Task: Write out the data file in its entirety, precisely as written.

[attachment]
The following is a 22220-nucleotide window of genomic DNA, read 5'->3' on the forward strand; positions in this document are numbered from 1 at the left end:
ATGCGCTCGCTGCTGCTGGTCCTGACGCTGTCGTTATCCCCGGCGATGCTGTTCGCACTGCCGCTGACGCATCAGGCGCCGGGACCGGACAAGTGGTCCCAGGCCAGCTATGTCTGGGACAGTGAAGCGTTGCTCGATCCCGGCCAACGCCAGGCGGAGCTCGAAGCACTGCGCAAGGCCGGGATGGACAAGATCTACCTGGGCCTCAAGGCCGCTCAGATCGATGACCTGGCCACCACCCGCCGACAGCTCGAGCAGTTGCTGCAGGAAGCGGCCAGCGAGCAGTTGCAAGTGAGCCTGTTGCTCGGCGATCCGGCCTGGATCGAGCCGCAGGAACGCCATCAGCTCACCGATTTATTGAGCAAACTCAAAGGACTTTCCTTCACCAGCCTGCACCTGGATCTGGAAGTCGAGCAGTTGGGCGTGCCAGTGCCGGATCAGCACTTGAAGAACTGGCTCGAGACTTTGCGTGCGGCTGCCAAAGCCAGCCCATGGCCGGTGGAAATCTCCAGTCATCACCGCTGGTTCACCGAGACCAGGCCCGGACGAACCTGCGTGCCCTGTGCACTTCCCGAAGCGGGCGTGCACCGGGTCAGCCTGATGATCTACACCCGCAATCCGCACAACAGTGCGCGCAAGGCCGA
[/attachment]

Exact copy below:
The following is a 22220-nucleotide window of genomic DNA, read 5'->3' on the forward strand; positions in this document are numbered from 1 at the left end:
ATGCGCTCGCTGCTGCTGGTCCTGACGCTGTCGTTATCCCCGGCGATGCTGTTCGCACTGCCGCTGACGCATCAGGCGCCGGGACCGGACAAGTGGTCCCAGGCCAGCTATGTCTGGGACAGTGAAGCGTTGCTCGATCCCGGCCAACGCCAGGCGGAGCTCGAAGCACTGCGCAAGGCCGGGATGGACAAGATCTACCTGGGCCTCAAGGCCGCTCAGATCGATGACCTGGCCACCACCCGCCGACAGCTCGAGCAGTTGCTGCAGGAAGCGGCCAGCGAGCAGTTGCAAGTGAGCCTGTTGCTCGGCGATCCGGCCTGGATCGAGCCGCAGGAACGCCATCAGCTCACCGATTTATTGAGCAAACTCAAAGGACTTTCCTTCACCAGCCTGCACCTGGATCTGGAAGTCGAGCAGTTGGGCGTGCCAGTGCCGGATCAGCACTTGAAGAACTGGCTCGAGACTTTGCGTGCGGCTGCCAAAGCCAGCCCATGGCCGGTGGAAATCTCCAGTCATCACCGCTGGTTCACCGAGACCAGGCCCGGACGAACCTGCGTGCCCTGTGCACTTCCCGAAGCGGGCGTGCACCGGGTCAGCCTGATGATCTACACCCGCAATCCGCACAACAGTGCGCGCAAGGCCGA